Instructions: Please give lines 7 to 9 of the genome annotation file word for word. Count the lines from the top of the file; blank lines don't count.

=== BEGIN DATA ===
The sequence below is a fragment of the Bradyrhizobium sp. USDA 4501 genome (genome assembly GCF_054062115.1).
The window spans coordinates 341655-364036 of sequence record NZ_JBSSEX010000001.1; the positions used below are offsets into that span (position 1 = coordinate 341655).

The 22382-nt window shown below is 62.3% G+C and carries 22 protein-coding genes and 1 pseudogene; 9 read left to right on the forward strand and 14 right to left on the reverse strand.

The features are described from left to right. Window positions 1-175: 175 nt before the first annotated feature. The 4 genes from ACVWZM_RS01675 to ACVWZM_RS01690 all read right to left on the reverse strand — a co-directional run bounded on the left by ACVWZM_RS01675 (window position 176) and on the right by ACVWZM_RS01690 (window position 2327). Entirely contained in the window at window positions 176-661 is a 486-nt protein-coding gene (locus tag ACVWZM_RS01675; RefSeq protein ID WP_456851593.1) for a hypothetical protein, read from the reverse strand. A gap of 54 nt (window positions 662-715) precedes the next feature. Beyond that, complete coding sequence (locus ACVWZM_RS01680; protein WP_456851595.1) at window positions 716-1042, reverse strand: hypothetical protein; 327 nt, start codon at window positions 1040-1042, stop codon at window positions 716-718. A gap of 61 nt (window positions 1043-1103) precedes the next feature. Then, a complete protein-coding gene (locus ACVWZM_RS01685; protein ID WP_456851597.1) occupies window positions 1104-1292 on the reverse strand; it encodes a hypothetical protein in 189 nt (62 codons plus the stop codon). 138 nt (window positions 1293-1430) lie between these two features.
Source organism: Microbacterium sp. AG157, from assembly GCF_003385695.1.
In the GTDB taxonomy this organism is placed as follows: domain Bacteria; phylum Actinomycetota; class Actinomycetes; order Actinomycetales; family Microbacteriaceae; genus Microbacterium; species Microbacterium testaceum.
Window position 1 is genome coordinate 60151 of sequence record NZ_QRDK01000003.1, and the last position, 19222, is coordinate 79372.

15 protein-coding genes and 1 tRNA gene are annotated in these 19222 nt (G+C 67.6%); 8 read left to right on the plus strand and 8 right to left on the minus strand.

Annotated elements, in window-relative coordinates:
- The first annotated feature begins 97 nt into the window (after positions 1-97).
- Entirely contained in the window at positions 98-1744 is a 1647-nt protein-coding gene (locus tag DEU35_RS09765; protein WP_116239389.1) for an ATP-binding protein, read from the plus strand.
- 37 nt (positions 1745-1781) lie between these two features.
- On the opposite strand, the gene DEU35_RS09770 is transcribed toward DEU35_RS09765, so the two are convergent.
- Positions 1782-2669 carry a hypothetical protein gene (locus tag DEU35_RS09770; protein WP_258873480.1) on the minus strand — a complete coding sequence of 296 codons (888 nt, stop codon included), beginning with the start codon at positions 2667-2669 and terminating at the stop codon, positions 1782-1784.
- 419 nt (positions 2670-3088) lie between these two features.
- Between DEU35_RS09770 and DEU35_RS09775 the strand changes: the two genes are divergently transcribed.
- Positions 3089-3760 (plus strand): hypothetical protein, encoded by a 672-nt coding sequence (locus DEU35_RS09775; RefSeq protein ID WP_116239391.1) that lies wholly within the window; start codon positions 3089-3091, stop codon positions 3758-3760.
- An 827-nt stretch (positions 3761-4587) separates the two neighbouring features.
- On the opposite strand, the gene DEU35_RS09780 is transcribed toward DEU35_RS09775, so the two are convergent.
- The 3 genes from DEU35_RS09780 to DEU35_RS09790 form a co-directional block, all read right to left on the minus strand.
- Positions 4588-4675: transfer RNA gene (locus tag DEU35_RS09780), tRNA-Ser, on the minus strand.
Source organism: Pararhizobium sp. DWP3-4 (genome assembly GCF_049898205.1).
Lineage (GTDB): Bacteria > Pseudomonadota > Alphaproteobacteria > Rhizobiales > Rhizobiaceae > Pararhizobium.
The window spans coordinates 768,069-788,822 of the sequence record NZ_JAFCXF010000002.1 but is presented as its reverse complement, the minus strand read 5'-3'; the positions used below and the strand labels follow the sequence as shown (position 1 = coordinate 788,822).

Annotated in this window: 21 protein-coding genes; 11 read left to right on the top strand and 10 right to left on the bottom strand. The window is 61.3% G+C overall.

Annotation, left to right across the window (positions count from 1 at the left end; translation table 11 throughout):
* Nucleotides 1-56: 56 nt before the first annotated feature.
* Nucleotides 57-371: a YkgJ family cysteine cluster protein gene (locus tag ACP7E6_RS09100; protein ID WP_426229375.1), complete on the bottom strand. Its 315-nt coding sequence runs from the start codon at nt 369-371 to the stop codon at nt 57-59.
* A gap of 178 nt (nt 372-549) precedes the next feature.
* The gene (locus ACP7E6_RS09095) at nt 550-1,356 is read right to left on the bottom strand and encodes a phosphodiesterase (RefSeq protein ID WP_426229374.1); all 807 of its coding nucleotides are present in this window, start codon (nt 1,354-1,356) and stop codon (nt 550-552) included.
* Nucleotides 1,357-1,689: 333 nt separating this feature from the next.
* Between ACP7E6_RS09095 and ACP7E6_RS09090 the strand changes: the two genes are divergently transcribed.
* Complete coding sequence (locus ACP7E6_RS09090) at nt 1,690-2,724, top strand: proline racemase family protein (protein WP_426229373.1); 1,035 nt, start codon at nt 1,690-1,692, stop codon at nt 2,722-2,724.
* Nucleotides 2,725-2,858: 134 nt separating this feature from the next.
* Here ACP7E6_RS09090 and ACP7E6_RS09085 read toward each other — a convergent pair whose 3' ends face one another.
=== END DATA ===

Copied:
Window position 1 is genome coordinate 60151 of sequence record NZ_QRDK01000003.1, and the last position, 19222, is coordinate 79372.

15 protein-coding genes and 1 tRNA gene are annotated in these 19222 nt (G+C 67.6%); 8 read left to right on the plus strand and 8 right to left on the minus strand.

Annotated elements, in window-relative coordinates: